Phobia is a derivative of the Greek word “phobos”, meaning fear. It does seem however, to have two different definitions. Here are a couple of examples: a) an extremely intense and overwhelming sense of fear with regard to a specific stimulus or b) an intense dislike or hatred of something.
Here are a couple of examples: Arachnophobia is an intense fear of spiders. I know a few people that have this particular phobia and I find it quite disturbing to watch just how they react upon sighting one. This reaction can even present itself when they view a picture of one or see one on TV. It’s obvious that spiders cause them a great deal of discomfort.
Homophobia is a fear of homosexuals. Here we see a different interpretation of the word phobia. In this case it means an intense dislike or hatred toward homosexuals rather than an intense and overwhelming fear that would invoke terror in the heart of the homophobic.
So, what is the difference between a phobia and a fear? Most people have fears of one kind or another. Fears of: examinations, speaking in public, etc. etc. In fact, I have a fear of public speaking. A couple of times in my life, I’ve been asked to stand up in front of a crowded room and give a talk on a specific subject. As I recall, just prior to walking out onto the stage, my hands started to sweat, I felt anxious and my legs turned almost to jelly. These feelings are normal and, once I got out there and into my stride, I started to feel good and, as I did, the anxiety along with my sweaty hands and jelly legs disappeared. Now, if I had a phobia about speaking in public, then, wild horses wouldn’t have got me onto that stage in front of all those people.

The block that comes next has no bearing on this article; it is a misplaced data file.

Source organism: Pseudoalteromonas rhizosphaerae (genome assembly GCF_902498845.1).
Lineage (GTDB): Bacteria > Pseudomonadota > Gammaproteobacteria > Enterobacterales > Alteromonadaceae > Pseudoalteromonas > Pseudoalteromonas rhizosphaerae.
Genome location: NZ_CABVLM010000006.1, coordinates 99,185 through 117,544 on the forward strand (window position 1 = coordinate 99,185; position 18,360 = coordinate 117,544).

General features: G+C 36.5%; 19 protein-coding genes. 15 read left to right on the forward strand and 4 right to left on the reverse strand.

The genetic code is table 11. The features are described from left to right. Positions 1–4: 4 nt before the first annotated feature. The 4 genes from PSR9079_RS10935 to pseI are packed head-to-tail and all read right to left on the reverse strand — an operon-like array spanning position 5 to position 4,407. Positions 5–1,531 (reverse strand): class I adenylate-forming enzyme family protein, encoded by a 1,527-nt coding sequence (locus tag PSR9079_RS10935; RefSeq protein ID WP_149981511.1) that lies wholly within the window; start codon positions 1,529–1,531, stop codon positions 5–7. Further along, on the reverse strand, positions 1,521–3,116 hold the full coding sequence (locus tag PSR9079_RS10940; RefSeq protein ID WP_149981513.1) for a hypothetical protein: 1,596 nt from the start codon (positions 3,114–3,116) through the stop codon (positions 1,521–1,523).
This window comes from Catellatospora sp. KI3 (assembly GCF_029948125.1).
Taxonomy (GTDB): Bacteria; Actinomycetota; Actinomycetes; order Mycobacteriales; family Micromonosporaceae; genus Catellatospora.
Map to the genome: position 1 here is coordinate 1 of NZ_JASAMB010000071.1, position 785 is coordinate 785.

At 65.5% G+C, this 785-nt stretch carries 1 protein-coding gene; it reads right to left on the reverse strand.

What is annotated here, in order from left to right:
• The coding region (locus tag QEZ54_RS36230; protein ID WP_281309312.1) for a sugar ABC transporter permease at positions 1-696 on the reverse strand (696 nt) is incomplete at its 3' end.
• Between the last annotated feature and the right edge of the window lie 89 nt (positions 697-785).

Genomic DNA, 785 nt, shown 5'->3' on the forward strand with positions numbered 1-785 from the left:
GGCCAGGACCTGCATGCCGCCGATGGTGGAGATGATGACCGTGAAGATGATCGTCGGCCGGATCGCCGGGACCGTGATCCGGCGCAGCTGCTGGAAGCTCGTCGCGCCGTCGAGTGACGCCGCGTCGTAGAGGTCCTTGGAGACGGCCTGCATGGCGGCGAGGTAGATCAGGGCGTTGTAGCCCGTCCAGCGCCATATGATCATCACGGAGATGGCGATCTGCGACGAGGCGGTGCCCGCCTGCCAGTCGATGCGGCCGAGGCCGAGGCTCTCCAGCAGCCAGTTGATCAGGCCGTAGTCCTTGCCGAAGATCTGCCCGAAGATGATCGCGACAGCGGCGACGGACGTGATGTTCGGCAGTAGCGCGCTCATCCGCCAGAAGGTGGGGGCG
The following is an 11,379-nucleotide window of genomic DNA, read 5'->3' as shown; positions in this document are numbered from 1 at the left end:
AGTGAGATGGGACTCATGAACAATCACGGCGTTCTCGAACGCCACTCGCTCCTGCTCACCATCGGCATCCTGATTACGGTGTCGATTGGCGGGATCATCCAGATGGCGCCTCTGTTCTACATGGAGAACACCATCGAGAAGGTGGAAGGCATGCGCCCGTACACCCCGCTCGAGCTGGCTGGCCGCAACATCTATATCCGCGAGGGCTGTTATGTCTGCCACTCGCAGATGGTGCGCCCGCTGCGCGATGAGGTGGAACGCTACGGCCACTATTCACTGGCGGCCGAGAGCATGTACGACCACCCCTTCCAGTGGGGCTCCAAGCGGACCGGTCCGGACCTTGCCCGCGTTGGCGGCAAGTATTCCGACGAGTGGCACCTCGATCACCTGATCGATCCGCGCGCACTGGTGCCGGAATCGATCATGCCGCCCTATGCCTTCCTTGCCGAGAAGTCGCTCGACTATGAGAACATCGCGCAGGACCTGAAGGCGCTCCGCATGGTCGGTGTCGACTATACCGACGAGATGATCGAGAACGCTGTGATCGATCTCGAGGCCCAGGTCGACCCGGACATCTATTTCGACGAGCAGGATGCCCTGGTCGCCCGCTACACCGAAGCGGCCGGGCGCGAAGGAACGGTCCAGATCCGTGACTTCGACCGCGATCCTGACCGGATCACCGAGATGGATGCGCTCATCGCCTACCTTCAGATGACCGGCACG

How do I know this? Well, I was agoraphobic for twenty odd years and I have first-hand experience of what it feels like to have a phobia. To give a very brief definition, agoraphobia is a fear of panic attacks. Having experienced several panic episodes whilst travelling, I eventually gave up going outside altogether and became housebound.
Until quite recently, phobias were incurable. The only relief that could be offered was in the form of medication but, under normal circumstances, this would only be administered if the phobia were such that it restricted the sufferer’s life. However, nowadays there is a system that will allow a person to overcome their phobias and take back control of their life once more. I used this system to say goodbye to my panic attacks and agoraphobia for good.